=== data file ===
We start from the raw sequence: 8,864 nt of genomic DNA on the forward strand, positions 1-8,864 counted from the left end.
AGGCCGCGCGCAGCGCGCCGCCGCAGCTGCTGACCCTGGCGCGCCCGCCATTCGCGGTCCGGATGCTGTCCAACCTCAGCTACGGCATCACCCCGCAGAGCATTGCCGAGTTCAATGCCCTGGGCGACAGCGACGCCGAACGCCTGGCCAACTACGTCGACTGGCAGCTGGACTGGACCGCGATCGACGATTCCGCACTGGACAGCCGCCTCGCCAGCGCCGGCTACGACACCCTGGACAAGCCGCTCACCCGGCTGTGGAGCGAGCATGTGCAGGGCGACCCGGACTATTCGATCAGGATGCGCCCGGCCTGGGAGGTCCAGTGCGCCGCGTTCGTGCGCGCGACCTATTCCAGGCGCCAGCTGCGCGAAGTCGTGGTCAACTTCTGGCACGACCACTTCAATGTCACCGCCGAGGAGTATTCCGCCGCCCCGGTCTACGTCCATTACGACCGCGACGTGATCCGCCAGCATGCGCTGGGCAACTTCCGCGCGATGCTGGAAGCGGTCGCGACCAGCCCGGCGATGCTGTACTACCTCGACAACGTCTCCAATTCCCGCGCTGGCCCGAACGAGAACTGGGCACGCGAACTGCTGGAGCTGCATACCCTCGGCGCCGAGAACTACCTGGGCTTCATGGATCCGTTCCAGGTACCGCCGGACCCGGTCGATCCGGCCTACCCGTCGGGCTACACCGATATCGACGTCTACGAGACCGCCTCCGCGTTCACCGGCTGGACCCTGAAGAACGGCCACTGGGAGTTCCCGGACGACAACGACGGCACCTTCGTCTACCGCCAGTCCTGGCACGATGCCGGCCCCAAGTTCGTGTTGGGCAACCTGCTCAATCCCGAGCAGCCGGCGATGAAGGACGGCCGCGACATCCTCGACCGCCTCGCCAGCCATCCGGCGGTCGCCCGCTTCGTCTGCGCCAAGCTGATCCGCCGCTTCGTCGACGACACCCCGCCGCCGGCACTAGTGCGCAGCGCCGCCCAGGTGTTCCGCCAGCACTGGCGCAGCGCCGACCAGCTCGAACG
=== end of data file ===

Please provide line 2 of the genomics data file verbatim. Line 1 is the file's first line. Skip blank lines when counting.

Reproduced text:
AGGCCGCGCGCAGCGCGCCGCCGCAGCTGCTGACCCTGGCGCGCCCGCCATTCGCGGTCCGGATGCTGTCCAACCTCAGCTACGGCATCACCCCGCAGAGCATTGCCGAGTTCAATGCCCTGGGCGACAGCGACGCCGAACGCCTGGCCAACTACGTCGACTGGCAGCTGGACTGGACCGCGATCGACGATTCCGCACTGGACAGCCGCCTCGCCAGCGCCGGCTACGACACCCTGGACAAGCCGCTCACCCGGCTGTGGAGCGAGCATGTGCAGGGCGACCCGGACTATTCGATCAGGATGCGCCCGGCCTGGGAGGTCCAGTGCGCCGCGTTCGTGCGCGCGACCTATTCCAGGCGCCAGCTGCGCGAAGTCGTGGTCAACTTCTGGCACGACCACTTCAATGTCACCGCCGAGGAGTATTCCGCCGCCCCGGTCTACGTCCATTACGACCGCGACGTGATCCGCCAGCATGCGCTGGGCAACTTCCGCGCGATGCTGGAAGCGGTCGCGACCAGCCCGGCGATGCTGTACTACCTCGACAACGTCTCCAATTCCCGCGCTGGCCCGAACGAGAACTGGGCACGCGAACTGCTGGAGCTGCATACCCTCGGCGCCGAGAACTACCTGGGCTTCATGGATCCGTTCCAGGTACCGCCGGACCCGGTCGATCCGGCCTACCCGTCGGGCTACACCGATATCGACGTCTACGAGACCGCCTCCGCGTTCACCGGCTGGACCCTGAAGAACGGCCACTGGGAGTTCCCGGACGACAACGACGGCACCTTCGTCTACCGCCAGTCCTGGCACGATGCCGGCCCCAAGTTCGTGTTGGGCAACCTGCTCAATCCCGAGCAGCCGGCGATGAAGGACGGCCGCGACATCCTCGACCGCCTCGCCAGCCATCCGGCGGTCGCCCGCTTCGTCTGCGCCAAGCTGATCCGCCGCTTCGTCGACGACACCCCGCCGCCGGCACTAGTGCGCAGCGCCGCCCAGGTGTTCCGCCAGCACTGGCGCAGCGCCGACCAGCTCGAACG